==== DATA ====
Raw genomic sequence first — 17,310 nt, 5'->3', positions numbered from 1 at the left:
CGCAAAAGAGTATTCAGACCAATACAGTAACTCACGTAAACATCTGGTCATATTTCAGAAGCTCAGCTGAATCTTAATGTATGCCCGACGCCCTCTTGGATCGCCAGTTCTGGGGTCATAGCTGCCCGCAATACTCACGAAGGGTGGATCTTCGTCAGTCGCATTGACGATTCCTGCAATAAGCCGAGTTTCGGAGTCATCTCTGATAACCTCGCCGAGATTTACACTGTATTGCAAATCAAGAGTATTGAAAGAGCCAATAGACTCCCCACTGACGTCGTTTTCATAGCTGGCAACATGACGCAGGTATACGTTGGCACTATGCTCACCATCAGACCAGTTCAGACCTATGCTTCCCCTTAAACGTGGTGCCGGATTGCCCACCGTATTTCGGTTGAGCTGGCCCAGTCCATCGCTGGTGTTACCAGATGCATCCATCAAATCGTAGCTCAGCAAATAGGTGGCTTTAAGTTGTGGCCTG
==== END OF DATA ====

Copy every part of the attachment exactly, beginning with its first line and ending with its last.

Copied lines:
Raw genomic sequence first — 17,310 nt, 5'->3', positions numbered from 1 at the left:
CGCAAAAGAGTATTCAGACCAATACAGTAACTCACGTAAACATCTGGTCATATTTCAGAAGCTCAGCTGAATCTTAATGTATGCCCGACGCCCTCTTGGATCGCCAGTTCTGGGGTCATAGCTGCCCGCAATACTCACGAAGGGTGGATCTTCGTCAGTCGCATTGACGATTCCTGCAATAAGCCGAGTTTCGGAGTCATCTCTGATAACCTCGCCGAGATTTACACTGTATTGCAAATCAAGAGTATTGAAAGAGCCAATAGACTCCCCACTGACGTCGTTTTCATAGCTGGCAACATGACGCAGGTATACGTTGGCACTATGCTCACCATCAGACCAGTTCAGACCTATGCTTCCCCTTAAACGTGGTGCCGGATTGCCCACCGTATTTCGGTTGAGCTGGCCCAGTCCATCGCTGGTGTTACCAGATGCATCCATCAAATCGTAGCTCAGCAAATAGGTGGCTTTAAGTTGTGGCCTG